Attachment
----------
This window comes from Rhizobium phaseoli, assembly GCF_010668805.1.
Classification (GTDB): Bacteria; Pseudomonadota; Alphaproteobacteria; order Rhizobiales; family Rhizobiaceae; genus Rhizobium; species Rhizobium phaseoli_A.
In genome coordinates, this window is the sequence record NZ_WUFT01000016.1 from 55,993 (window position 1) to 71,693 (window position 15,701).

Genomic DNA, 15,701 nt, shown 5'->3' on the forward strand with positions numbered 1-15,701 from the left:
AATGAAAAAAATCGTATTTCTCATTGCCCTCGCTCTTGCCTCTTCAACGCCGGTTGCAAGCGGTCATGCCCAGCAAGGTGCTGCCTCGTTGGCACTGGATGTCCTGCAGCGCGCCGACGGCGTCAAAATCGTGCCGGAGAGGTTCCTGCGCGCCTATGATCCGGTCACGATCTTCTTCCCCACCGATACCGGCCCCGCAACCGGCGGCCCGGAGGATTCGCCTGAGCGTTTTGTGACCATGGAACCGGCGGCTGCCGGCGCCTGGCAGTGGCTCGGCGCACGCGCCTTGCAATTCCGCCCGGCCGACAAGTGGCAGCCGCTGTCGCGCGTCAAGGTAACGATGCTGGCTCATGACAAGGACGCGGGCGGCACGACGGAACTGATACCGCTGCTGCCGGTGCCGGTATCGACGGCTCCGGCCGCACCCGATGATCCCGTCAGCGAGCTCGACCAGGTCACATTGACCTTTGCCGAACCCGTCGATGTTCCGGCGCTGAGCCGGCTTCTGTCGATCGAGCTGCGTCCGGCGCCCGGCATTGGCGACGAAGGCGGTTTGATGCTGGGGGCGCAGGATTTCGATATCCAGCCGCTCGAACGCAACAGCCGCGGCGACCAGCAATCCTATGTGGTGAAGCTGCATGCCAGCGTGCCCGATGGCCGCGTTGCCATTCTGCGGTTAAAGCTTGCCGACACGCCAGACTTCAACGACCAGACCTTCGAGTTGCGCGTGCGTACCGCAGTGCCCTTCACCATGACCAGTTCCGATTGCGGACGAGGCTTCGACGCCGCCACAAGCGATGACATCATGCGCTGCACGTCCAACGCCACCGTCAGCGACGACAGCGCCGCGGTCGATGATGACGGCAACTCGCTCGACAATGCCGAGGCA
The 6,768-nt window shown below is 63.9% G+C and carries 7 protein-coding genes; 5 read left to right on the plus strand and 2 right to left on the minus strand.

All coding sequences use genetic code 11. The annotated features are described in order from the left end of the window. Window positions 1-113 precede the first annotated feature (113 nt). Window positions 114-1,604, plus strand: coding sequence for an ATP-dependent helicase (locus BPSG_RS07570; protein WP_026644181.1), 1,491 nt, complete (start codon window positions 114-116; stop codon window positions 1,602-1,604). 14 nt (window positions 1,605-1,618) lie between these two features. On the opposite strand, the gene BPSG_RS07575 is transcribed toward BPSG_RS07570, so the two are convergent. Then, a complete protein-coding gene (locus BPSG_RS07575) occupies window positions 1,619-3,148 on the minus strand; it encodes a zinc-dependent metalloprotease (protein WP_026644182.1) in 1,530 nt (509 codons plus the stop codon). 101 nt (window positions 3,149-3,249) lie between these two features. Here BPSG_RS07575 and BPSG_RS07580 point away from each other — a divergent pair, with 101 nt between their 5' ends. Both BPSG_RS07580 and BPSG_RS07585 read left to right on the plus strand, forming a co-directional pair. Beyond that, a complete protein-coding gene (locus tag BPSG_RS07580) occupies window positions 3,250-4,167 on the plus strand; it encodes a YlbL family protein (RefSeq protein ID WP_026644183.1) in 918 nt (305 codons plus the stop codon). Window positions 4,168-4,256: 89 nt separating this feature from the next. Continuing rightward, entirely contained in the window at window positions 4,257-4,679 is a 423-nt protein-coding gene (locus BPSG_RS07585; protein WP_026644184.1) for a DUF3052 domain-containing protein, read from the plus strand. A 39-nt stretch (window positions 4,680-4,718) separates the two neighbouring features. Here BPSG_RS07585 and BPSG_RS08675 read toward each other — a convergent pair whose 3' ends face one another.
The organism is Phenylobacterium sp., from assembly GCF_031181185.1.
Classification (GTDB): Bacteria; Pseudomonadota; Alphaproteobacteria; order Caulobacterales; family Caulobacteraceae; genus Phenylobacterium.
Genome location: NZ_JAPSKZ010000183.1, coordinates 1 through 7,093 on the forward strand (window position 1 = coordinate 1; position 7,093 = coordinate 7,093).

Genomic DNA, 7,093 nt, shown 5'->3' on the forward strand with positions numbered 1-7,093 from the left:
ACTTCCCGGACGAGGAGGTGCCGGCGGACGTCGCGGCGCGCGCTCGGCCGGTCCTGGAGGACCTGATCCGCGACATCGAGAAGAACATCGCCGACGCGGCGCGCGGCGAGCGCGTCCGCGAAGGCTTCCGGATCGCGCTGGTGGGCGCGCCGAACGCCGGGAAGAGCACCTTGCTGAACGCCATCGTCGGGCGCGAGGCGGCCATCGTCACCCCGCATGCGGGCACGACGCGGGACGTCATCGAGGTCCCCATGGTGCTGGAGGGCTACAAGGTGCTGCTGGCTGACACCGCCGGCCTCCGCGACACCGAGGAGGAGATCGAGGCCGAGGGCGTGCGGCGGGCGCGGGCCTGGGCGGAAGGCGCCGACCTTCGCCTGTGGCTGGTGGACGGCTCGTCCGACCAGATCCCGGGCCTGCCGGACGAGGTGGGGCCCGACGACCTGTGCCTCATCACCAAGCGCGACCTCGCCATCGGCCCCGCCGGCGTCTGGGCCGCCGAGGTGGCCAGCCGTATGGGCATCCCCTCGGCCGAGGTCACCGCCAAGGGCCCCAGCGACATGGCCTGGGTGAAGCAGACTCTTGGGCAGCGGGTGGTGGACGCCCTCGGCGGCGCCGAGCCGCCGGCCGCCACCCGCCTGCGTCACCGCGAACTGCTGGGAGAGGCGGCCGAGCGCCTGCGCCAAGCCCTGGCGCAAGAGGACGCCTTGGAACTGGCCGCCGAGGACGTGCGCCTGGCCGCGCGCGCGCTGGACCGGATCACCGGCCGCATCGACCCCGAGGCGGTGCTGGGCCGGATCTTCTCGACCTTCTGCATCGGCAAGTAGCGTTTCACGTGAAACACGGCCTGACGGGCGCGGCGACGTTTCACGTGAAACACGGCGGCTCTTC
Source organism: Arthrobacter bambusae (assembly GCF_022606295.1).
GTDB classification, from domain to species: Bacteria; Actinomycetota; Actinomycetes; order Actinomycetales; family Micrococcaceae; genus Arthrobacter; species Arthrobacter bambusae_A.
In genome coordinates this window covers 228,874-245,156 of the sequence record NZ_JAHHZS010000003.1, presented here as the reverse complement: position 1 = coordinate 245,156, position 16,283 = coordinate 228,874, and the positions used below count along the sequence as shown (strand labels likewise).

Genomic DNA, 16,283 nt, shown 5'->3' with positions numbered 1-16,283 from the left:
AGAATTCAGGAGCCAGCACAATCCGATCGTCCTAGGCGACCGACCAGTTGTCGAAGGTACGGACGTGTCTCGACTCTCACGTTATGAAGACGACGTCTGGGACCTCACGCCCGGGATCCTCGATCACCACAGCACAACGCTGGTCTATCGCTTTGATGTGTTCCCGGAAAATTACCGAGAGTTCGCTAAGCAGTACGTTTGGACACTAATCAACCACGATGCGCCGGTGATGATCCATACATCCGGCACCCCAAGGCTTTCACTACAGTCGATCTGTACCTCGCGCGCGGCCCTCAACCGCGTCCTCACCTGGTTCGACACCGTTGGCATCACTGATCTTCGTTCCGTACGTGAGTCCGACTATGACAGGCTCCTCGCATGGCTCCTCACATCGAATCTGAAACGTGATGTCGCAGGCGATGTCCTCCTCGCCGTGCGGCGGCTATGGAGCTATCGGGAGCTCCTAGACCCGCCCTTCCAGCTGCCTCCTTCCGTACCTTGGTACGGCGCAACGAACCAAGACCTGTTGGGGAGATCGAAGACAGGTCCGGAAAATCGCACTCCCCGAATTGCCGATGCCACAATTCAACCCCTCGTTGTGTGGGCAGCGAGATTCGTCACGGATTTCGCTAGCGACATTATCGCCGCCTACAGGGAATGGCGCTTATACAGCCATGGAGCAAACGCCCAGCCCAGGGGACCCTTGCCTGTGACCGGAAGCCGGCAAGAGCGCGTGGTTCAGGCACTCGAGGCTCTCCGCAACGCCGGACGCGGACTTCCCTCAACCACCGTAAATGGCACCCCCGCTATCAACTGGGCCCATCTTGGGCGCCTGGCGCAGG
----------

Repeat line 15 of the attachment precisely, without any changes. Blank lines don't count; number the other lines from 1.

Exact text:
In genome coordinates this window covers 228,874-245,156 of the sequence record NZ_JAHHZS010000003.1, presented here as the reverse complement: position 1 = coordinate 245,156, position 16,283 = coordinate 228,874, and the positions used below count along the sequence as shown (strand labels likewise).